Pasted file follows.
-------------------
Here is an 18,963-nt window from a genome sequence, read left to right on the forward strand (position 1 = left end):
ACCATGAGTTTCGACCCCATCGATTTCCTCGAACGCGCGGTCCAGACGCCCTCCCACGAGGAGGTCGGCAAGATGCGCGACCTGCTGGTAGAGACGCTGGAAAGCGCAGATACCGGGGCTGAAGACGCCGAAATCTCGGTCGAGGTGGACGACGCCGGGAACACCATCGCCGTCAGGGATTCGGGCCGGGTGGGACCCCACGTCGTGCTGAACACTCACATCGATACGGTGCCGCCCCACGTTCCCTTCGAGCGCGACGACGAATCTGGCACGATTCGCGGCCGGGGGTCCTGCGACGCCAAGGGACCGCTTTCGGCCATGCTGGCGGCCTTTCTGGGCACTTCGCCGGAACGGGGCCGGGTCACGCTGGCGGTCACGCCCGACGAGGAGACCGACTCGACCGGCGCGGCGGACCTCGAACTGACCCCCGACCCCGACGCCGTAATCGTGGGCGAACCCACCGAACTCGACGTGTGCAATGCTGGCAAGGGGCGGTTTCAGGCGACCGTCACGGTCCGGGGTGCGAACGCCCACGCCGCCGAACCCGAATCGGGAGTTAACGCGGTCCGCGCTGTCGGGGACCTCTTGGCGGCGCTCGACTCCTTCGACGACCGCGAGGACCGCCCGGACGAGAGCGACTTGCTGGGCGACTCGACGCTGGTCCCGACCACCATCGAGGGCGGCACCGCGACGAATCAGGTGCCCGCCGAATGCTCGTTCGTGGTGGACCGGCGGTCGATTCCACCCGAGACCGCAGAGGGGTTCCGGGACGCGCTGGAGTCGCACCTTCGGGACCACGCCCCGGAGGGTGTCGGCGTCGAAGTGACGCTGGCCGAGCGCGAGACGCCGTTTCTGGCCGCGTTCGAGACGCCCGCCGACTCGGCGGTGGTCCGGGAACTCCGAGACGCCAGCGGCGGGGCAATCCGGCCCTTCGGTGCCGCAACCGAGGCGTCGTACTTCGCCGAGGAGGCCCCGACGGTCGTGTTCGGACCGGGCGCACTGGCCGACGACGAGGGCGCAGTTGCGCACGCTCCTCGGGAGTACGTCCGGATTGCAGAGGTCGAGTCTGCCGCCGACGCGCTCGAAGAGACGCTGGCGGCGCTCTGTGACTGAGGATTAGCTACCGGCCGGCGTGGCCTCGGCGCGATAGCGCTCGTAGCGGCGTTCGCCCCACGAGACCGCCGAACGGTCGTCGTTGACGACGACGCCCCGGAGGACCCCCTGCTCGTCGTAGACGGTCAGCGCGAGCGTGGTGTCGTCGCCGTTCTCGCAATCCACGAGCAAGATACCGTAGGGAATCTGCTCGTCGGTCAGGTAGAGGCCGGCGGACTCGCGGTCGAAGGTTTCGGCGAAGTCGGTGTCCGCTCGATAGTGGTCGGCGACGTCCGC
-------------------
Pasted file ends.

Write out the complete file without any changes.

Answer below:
Here is an 18,963-nt window from a genome sequence, read left to right on the forward strand (position 1 = left end):
ACCATGAGTTTCGACCCCATCGATTTCCTCGAACGCGCGGTCCAGACGCCCTCCCACGAGGAGGTCGGCAAGATGCGCGACCTGCTGGTAGAGACGCTGGAAAGCGCAGATACCGGGGCTGAAGACGCCGAAATCTCGGTCGAGGTGGACGACGCCGGGAACACCATCGCCGTCAGGGATTCGGGCCGGGTGGGACCCCACGTCGTGCTGAACACTCACATCGATACGGTGCCGCCCCACGTTCCCTTCGAGCGCGACGACGAATCTGGCACGATTCGCGGCCGGGGGTCCTGCGACGCCAAGGGACCGCTTTCGGCCATGCTGGCGGCCTTTCTGGGCACTTCGCCGGAACGGGGCCGGGTCACGCTGGCGGTCACGCCCGACGAGGAGACCGACTCGACCGGCGCGGCGGACCTCGAACTGACCCCCGACCCCGACGCCGTAATCGTGGGCGAACCCACCGAACTCGACGTGTGCAATGCTGGCAAGGGGCGGTTTCAGGCGACCGTCACGGTCCGGGGTGCGAACGCCCACGCCGCCGAACCCGAATCGGGAGTTAACGCGGTCCGCGCTGTCGGGGACCTCTTGGCGGCGCTCGACTCCTTCGACGACCGCGAGGACCGCCCGGACGAGAGCGACTTGCTGGGCGACTCGACGCTGGTCCCGACCACCATCGAGGGCGGCACCGCGACGAATCAGGTGCCCGCCGAATGCTCGTTCGTGGTGGACCGGCGGTCGATTCCACCCGAGACCGCAGAGGGGTTCCGGGACGCGCTGGAGTCGCACCTTCGGGACCACGCCCCGGAGGGTGTCGGCGTCGAAGTGACGCTGGCCGAGCGCGAGACGCCGTTTCTGGCCGCGTTCGAGACGCCCGCCGACTCGGCGGTGGTCCGGGAACTCCGAGACGCCAGCGGCGGGGCAATCCGGCCCTTCGGTGCCGCAACCGAGGCGTCGTACTTCGCCGAGGAGGCCCCGACGGTCGTGTTCGGACCGGGCGCACTGGCCGACGACGAGGGCGCAGTTGCGCACGCTCCTCGGGAGTACGTCCGGATTGCAGAGGTCGAGTCTGCCGCCGACGCGCTCGAAGAGACGCTGGCGGCGCTCTGTGACTGAGGATTAGCTACCGGCCGGCGTGGCCTCGGCGCGATAGCGCTCGTAGCGGCGTTCGCCCCACGAGACCGCCGAACGGTCGTCGTTGACGACGACGCCCCGGAGGACCCCCTGCTCGTCGTAGACGGTCAGCGCGAGCGTGGTGTCGTCGCCGTTCTCGCAATCCACGAGCAAGATACCGTAGGGAATCTGCTCGTCGGTCAGGTAGAGGCCGGCGGACTCGCGGTCGAAGGTTTCGGCGAAGTCGGTGTCCGCTCGATAGTGGTCGGCGACGTCCGC